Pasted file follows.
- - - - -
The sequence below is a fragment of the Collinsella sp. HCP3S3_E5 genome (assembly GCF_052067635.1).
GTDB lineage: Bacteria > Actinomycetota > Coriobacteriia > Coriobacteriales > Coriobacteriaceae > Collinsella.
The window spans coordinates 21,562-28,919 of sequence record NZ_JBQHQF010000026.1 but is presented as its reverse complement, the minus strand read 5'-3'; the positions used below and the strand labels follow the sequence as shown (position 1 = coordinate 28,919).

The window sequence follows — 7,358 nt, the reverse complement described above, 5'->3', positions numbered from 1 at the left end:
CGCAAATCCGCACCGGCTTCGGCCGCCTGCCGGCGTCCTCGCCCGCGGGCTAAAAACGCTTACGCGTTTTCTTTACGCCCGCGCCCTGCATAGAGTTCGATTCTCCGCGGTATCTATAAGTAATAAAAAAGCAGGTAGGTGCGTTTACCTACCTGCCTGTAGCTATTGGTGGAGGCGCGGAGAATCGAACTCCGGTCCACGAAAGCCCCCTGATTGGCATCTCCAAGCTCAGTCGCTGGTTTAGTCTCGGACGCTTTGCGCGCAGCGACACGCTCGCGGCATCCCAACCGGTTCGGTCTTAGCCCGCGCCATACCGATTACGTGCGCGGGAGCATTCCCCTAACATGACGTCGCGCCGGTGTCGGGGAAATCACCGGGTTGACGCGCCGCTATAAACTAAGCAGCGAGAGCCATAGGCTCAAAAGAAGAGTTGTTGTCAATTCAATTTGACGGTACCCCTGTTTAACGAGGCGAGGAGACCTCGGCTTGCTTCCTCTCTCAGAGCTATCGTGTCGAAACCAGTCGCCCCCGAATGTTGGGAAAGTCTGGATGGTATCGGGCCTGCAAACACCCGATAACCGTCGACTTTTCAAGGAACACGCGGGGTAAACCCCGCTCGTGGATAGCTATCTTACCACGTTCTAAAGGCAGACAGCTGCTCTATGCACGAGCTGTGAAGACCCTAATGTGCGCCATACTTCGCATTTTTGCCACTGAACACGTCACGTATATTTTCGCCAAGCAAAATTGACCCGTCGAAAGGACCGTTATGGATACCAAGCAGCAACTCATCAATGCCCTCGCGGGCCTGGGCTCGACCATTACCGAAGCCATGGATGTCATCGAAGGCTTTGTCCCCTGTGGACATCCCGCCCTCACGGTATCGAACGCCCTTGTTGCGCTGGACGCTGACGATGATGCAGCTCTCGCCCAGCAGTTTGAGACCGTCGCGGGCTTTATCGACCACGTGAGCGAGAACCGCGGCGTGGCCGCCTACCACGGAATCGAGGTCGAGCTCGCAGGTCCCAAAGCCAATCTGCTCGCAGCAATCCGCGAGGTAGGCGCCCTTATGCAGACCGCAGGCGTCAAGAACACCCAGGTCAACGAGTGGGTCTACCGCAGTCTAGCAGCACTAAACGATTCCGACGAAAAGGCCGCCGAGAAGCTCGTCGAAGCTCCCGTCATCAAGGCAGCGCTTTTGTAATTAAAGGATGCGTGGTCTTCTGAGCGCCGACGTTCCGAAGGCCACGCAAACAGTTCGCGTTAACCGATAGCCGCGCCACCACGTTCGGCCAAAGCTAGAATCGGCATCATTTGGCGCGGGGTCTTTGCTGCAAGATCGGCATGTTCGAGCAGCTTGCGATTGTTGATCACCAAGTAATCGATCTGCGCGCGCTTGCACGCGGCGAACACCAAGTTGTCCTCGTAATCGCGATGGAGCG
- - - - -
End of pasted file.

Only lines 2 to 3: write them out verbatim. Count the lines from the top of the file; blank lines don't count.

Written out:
GTDB lineage: Bacteria > Actinomycetota > Coriobacteriia > Coriobacteriales > Coriobacteriaceae > Collinsella.
The window spans coordinates 21,562-28,919 of sequence record NZ_JBQHQF010000026.1 but is presented as its reverse complement, the minus strand read 5'-3'; the positions used below and the strand labels follow the sequence as shown (position 1 = coordinate 28,919).